The Fund’s obligation is to pay the benefits defined in the Rules. As such, the Fund must establish and maintain a funding status. An investment process that maximises the probability of maintaining a positive funding status and minimises the event of shortfall must be core to the Fund’s investment philosophy. In summary, managing the risk of not meeting these liabilities is as important to the process as achieving optimal return.
1. The primary driver in meeting the Fund’s long-term obligations is the Strategic Asset Allocation (SAA) as set out by the Asset Liability Modelling (ALM) process.
2. Retirement investing is primarily a long-term investment process. It needs to provide returns commensurate with the funding requirement over a long period of time. Accordingly, the following is taken into account:
2.1. Consideration of the impact of the Fund’s investments on future generations.
2.2. The Fund is a signatory to the Principles for Responsible Investing (the “Principles”) and subscribes to Codes for Responsible Investing in South Africa (“CRISA”). The Principles are a set of global best-practices for responsible investment and have become the global benchmark for responsible investing. By incorporating environmental, social and governance (“ESG”) criteria into investment decision-making and ownership practices, the signatories to the Principles are influencing companies to improve performance in these areas. The Principles reflect the increasing relevance of environmental, social and corporate governance issues to investment practices.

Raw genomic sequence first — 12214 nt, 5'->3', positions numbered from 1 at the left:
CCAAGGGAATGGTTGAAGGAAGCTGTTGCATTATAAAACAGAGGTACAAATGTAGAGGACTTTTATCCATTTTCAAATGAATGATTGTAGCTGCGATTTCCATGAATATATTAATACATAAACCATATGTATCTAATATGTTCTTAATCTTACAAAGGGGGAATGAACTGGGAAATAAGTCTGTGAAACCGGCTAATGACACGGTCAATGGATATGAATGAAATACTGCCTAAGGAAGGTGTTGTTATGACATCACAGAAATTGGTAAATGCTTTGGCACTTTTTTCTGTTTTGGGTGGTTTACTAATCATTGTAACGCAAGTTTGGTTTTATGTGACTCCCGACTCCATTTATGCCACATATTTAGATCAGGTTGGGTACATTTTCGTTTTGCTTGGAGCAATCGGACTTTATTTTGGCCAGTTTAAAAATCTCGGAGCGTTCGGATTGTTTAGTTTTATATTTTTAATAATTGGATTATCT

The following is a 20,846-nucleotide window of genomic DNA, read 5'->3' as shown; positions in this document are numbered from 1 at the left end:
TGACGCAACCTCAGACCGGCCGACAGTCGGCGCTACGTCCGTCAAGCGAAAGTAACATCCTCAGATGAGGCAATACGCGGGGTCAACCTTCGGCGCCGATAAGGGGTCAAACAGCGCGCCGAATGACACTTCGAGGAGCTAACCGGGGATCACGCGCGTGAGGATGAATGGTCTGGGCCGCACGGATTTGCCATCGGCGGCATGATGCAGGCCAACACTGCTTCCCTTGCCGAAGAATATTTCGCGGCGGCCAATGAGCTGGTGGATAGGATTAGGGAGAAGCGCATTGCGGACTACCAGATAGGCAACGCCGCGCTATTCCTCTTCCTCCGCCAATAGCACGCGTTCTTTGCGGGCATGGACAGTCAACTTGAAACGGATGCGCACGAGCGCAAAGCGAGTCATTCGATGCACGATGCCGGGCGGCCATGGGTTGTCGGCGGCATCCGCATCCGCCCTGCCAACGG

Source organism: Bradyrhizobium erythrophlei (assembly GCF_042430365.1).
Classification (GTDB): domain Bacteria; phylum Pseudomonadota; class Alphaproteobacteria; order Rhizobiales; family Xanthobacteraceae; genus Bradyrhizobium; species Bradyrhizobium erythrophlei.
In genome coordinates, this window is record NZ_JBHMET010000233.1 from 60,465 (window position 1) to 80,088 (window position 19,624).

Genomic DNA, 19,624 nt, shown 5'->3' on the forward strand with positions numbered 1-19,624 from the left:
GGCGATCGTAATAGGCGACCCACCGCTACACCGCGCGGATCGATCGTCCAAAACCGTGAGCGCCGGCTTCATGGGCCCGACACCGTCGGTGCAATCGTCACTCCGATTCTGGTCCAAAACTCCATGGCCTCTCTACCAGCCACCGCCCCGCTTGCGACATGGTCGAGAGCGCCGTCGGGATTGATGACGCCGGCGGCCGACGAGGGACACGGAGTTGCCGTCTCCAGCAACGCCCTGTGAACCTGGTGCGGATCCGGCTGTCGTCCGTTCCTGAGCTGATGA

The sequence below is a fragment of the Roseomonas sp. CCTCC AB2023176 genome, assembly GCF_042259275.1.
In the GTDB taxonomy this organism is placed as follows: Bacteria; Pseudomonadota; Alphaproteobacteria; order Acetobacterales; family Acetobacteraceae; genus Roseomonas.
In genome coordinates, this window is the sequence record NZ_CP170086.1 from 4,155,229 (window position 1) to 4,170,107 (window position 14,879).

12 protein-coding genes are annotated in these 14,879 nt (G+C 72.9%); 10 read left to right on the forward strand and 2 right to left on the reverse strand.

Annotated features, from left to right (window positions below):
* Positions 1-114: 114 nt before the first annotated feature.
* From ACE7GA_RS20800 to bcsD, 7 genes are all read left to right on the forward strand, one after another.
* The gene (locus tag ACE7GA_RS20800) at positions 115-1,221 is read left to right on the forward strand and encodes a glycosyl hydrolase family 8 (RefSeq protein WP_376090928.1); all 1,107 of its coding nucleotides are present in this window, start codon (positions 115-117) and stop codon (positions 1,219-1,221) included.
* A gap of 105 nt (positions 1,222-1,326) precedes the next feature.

2.3. Investment managers are encouraged to also consider the impact and long-term consequences of their investment decisions by mandating and incentivising them appropriately. Assessments of manager decision-making and performance should invariably incorporate these considerations.
2.4. The Board recognises the role of the Fund as a responsible and active asset owner. As such, the Board maintains a proxy voting policy. Any voting rights accruing to the Fund in its capacity as a shareholder will be exercised and this function must be monitored accordingly.
2.5. Invest where outcomes may only materialise slowly, such as developmental investing.
2.6. Invest in strategies that may be illiquid over a short-term time frame.
2.7. A long-term perspective will tolerate more volatility in asset values and returns than a short-term perspective. This long-term time frame should also inform how we assess our success.
3. The Board recognises that the Fund is one of the largest funds in South Africa and with size comes:
3.1.1. To act in a responsible manner in the markets.
3.1.2. To be cognisant of the economic impact of decisions on the Fund’s external investment managers and service providers and ensure that all parties understand these economic risks should services have to be terminated.
3.2.1. In terms of the speed in which transactions can be implemented in the markets.
3.2.2. In terms of the implementation of hedging and insurance strategies.